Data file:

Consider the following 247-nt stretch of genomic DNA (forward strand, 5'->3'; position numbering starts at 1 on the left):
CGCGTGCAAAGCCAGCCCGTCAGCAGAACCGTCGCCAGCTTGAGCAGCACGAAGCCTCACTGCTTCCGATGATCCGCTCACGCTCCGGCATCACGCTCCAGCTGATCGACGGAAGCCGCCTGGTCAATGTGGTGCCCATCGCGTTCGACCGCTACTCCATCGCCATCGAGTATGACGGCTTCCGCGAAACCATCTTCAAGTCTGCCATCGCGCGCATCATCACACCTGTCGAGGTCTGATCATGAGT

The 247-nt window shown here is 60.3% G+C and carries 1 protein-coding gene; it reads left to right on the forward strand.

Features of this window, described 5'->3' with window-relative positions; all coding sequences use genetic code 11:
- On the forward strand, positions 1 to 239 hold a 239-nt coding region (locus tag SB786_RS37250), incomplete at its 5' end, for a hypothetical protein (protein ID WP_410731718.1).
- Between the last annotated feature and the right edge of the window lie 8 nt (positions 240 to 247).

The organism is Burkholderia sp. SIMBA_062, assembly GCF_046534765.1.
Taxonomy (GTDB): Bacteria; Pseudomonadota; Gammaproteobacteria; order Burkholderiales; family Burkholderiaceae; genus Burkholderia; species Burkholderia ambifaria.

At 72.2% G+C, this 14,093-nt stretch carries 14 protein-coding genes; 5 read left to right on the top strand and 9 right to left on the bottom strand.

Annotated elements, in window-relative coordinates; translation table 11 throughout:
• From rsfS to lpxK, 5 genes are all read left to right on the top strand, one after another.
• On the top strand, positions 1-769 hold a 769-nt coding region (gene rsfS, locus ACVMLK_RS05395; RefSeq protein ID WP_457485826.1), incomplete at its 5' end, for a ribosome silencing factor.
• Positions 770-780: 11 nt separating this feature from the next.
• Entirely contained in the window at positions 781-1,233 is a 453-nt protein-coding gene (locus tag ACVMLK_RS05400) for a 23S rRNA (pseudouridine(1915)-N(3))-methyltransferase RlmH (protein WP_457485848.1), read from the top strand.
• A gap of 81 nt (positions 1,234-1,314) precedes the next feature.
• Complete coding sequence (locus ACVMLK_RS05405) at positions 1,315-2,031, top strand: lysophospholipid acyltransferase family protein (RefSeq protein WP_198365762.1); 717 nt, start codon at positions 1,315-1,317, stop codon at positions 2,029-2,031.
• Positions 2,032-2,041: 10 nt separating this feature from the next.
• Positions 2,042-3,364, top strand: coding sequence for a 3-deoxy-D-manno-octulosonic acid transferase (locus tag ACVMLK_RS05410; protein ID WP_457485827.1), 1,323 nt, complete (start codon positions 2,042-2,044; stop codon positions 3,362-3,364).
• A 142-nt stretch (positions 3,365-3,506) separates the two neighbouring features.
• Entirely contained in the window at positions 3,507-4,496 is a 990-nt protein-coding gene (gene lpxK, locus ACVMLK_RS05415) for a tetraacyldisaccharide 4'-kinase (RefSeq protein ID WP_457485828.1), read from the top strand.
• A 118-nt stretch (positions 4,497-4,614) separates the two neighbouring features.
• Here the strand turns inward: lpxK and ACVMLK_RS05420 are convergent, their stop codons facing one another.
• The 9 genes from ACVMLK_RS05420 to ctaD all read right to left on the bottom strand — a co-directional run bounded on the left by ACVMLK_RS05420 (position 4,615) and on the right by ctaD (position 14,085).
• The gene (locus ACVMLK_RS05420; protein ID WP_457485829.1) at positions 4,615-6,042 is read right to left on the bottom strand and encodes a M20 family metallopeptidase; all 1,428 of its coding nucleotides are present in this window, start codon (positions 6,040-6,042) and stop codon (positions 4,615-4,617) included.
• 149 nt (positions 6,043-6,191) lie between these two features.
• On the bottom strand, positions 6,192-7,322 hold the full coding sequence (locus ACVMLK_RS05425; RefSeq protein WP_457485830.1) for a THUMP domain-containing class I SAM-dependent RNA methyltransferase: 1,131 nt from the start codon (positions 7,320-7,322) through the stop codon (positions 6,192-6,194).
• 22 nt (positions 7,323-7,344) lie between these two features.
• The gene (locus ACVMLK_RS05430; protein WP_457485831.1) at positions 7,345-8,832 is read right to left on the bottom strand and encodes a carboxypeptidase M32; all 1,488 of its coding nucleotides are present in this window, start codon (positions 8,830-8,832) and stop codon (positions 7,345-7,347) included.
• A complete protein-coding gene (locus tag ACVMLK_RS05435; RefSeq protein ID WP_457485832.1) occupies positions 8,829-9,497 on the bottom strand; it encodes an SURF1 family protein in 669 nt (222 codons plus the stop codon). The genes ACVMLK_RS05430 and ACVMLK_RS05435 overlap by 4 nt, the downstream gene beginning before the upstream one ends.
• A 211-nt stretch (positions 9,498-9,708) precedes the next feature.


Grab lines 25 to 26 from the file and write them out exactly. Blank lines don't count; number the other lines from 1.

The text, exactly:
• 149 nt (positions 6,043-6,191) lie between these two features.
• On the bottom strand, positions 6,192-7,322 hold the full coding sequence (locus ACVMLK_RS05425; RefSeq protein WP_457485830.1) for a THUMP domain-containing class I SAM-dependent RNA methyltransferase: 1,131 nt from the start codon (positions 7,320-7,322) through the stop codon (positions 6,192-6,194).